Shoebomber pleads guilty to sabotage attempt

A judge today accepted Richard Reid's decision to plead guilty to charges that he tried to blow up a trans-Atlantic flight last December using explosives stuffed in his shoes.

Reid took the stand in Boston and under questioning from Chief U.S. District Judge William Young, described himself as an "enemy" of the United States.

He went on to declare his allegiance to Osama bin Laden, the Saudi-born militant blamed by the United States for the September 11 hijacked plane attacks on U.S. landmarks.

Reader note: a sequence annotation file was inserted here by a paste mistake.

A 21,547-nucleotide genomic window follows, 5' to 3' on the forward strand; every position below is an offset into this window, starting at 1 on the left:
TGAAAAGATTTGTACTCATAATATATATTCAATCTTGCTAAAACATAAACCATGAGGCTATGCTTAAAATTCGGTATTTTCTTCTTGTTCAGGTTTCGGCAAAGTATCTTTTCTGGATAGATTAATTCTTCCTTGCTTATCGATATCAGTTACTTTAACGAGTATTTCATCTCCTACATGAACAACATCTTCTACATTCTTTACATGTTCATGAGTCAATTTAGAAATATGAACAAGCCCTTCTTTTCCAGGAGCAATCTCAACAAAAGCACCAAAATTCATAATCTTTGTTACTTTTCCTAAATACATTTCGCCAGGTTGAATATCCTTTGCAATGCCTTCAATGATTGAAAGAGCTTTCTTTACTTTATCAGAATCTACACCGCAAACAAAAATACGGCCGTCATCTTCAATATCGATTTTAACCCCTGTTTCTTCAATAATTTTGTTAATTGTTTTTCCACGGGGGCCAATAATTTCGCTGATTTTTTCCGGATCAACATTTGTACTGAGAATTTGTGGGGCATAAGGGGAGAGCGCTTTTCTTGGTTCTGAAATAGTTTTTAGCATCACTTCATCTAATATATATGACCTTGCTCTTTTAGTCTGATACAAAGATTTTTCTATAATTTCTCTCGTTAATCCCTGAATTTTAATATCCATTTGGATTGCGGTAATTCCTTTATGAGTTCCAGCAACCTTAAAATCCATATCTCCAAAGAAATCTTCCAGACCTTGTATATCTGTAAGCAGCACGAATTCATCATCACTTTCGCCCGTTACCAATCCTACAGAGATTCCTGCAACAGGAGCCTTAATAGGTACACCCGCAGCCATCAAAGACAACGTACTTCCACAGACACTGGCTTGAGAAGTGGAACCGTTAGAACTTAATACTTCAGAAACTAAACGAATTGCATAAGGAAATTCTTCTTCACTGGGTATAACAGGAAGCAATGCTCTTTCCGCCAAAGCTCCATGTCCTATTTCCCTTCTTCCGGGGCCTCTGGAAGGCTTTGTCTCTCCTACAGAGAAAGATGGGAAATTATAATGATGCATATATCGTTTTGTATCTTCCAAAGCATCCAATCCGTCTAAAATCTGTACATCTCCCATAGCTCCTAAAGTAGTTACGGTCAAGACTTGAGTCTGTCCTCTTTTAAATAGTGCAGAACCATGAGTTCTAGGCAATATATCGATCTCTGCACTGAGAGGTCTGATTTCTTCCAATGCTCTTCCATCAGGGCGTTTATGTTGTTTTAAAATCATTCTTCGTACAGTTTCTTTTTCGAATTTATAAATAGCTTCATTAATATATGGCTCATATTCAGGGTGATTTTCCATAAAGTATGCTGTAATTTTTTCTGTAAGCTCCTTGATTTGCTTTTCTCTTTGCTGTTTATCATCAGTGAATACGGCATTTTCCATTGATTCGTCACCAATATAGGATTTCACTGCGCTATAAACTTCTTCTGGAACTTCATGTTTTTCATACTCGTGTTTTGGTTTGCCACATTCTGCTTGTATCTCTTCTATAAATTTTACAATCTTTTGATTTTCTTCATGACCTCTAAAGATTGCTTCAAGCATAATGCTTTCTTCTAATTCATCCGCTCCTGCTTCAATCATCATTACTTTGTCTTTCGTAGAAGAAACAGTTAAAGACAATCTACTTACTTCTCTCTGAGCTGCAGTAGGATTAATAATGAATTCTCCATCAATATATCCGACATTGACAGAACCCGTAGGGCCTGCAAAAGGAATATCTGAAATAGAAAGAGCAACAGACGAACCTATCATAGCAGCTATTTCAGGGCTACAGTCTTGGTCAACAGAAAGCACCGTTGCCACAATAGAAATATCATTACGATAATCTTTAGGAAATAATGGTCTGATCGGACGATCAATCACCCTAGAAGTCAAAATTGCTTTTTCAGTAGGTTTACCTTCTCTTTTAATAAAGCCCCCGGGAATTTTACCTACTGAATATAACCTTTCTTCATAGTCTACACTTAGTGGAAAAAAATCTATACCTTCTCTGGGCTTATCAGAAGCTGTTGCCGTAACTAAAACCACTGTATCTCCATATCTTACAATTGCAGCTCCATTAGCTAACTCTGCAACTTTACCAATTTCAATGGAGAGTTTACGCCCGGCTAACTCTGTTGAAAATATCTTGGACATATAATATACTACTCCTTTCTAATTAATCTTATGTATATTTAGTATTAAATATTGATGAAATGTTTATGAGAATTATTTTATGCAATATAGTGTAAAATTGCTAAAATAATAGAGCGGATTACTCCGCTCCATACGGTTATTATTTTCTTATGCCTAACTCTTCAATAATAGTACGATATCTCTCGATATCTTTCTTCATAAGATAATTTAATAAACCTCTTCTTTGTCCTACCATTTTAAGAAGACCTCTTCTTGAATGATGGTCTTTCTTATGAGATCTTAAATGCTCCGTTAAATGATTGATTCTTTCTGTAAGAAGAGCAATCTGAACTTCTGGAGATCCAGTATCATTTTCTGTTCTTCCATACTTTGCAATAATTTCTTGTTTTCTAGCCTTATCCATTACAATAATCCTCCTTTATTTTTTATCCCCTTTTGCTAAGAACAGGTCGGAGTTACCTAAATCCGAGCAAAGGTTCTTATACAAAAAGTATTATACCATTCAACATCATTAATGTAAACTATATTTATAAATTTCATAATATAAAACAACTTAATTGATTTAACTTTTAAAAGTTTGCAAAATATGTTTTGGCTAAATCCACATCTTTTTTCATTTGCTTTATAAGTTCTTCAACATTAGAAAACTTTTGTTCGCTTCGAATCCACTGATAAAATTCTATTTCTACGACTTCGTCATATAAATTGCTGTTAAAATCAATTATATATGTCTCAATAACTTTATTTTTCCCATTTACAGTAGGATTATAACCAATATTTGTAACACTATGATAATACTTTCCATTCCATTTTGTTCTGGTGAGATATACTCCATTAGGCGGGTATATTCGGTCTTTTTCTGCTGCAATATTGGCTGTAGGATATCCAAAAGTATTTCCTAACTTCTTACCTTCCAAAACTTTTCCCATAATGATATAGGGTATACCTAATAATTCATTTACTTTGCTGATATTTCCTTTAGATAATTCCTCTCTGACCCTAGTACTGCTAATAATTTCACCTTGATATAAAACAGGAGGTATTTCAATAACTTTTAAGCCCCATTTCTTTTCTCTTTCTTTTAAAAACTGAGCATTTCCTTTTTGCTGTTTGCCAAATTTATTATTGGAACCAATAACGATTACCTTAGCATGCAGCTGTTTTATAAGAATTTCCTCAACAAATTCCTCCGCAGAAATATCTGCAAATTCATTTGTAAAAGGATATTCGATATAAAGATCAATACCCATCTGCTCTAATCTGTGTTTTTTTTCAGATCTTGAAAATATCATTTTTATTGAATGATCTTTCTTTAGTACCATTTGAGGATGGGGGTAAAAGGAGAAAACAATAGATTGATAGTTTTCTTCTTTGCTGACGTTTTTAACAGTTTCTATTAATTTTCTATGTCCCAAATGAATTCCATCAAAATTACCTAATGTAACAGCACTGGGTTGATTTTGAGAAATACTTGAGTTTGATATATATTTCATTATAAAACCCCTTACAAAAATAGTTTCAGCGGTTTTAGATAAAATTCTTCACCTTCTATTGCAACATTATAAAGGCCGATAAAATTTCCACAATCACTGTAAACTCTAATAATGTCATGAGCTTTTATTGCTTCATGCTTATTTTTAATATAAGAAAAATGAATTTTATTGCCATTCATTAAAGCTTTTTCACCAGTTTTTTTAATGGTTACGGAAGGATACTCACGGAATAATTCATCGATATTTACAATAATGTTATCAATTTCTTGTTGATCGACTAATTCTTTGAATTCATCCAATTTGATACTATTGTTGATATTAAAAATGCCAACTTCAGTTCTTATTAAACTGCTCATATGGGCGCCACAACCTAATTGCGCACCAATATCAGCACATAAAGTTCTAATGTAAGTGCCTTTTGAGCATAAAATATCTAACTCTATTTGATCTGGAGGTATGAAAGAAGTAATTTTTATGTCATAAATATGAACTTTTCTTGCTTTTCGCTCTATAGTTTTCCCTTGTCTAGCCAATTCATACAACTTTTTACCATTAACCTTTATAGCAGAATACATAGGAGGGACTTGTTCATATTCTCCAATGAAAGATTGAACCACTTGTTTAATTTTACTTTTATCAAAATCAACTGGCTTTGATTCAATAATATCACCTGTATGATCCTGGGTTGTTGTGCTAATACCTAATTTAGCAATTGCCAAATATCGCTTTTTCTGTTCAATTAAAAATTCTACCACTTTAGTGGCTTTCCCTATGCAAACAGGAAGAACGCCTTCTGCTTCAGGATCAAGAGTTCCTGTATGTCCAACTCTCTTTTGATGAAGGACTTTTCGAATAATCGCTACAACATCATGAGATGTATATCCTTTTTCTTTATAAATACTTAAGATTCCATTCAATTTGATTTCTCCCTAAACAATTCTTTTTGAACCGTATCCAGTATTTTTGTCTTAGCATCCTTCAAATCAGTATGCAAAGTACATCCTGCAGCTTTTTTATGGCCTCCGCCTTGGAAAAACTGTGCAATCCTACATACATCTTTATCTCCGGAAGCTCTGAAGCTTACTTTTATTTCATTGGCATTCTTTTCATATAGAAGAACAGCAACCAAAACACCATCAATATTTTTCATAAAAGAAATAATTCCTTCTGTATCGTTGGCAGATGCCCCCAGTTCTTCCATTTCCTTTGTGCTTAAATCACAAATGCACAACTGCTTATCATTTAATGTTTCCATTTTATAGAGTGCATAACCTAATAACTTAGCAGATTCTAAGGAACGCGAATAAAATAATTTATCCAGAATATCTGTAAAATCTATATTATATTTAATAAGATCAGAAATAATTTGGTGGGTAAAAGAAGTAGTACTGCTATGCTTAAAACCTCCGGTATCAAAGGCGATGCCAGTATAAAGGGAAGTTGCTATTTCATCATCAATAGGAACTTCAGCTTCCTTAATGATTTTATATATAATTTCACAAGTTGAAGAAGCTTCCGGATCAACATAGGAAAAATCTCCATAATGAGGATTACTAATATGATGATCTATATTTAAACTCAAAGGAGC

Young said he would probably deny Reid's request to withdraw accusations that he received training from bin Laden's al Qaeda network, but Reid, 29, went ahead and pleaded guilty anyway.

According to the U.S. government, Reid, a British citizen, faces a minimum sentence of 60 years and a maximum of life in prison.

Reid's lawyers surprised prosecutors on Wednesday by announcing he would change his plea to guilty from not guilty in connection with his attempt on December 22 to bring down American Airlines Flight 63 as it flew from Paris to Miami.

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